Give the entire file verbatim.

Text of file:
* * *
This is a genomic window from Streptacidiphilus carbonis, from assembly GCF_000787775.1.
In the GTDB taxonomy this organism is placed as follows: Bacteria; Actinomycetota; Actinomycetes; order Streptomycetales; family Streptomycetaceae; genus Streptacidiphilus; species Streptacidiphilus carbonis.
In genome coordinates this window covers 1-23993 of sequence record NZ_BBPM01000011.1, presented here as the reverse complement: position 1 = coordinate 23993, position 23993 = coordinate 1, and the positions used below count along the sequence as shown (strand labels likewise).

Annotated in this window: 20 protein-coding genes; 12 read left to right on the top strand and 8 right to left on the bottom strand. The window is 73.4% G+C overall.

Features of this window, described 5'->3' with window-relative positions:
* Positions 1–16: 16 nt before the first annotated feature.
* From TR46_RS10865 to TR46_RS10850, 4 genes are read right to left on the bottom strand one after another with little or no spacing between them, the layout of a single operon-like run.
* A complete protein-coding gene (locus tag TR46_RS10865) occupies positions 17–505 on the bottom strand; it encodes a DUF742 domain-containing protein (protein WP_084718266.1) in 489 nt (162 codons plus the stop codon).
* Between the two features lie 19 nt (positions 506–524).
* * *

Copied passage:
This is a genomic window from Streptacidiphilus carbonis, from assembly GCF_000787775.1.
In the GTDB taxonomy this organism is placed as follows: Bacteria; Actinomycetota; Actinomycetes; order Streptomycetales; family Streptomycetaceae; genus Streptacidiphilus; species Streptacidiphilus carbonis.
In genome coordinates this window covers 1-23993 of sequence record NZ_BBPM01000011.1, presented here as the reverse complement: position 1 = coordinate 23993, position 23993 = coordinate 1, and the positions used below count along the sequence as shown (strand labels likewise).

Annotated in this window: 20 protein-coding genes; 12 read left to right on the top strand and 8 right to left on the bottom strand. The window is 73.4% G+C overall.

Features of this window, described 5'->3' with window-relative positions:
* Positions 1–16: 16 nt before the first annotated feature.
* From TR46_RS10865 to TR46_RS10850, 4 genes are read right to left on the bottom strand one after another with little or no spacing between them, the layout of a single operon-like run.
* A complete protein-coding gene (locus tag TR46_RS10865) occupies positions 17–505 on the bottom strand; it encodes a DUF742 domain-containing protein (protein WP_084718266.1) in 489 nt (162 codons plus the stop codon).
* Between the two features lie 19 nt (positions 506–524).